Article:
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ARTICLE |

Septic Nonunion of Tibial Fracture

Otto E. Aufranc, MD; William N. Jones, MD; Roderick H. Turner, MD
JAMA. 1967;200(4):324-327. doi:10.1001/jama.1967.03120170096021.
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Dr. Henry Urbaniak: A 52-year-old woman fell on an icy step and sustained a closed oblique fracture of the distal part of the right tibia and fibula. Her original x-ray pictures are not available, but they were recorded as showing a "butterfly" type of comminuted tibial fragment. Following an unsuccessful attempt at closed reduction, she was treated by open reduction and internal fixation at another hospital. Initially, a four-hole plate was used, but this did not provide sufficient mobilization, so a Rush rod was used to provide alignment of the major fragments. A circumferential, stainless steel Parham band was added to secure the free butterfly fragment to the remainder of the tibia (Fig 1). Post-operative immobilization was with a long leg cast with the knee flexed about 30°.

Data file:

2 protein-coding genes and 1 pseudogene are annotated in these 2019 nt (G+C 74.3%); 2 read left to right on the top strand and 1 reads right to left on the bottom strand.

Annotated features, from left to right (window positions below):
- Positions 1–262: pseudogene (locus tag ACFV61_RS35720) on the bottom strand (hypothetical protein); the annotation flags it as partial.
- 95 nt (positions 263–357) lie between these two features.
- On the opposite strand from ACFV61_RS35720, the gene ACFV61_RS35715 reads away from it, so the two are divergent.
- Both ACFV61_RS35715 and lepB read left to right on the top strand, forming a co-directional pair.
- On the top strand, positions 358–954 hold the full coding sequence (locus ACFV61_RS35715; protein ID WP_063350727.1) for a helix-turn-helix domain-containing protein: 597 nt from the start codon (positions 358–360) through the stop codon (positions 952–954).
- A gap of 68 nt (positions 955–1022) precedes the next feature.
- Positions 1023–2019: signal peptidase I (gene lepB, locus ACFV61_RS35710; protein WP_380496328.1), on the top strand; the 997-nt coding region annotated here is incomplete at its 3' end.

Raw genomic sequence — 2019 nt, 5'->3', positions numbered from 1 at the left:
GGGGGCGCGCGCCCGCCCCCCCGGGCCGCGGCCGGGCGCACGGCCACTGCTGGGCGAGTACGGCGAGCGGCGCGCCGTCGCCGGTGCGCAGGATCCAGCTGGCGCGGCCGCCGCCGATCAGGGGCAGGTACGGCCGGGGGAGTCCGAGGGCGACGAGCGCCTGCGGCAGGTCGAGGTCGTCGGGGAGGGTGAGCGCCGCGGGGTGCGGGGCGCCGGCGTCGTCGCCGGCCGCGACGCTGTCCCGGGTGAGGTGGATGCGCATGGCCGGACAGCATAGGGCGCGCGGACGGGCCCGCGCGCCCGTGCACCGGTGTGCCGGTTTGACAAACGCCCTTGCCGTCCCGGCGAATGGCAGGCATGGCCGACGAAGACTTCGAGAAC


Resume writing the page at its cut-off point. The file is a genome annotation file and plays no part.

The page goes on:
The patient's postoperative course was complicated by fever and by severe pain at the operative site. Ten days following her open reduction,

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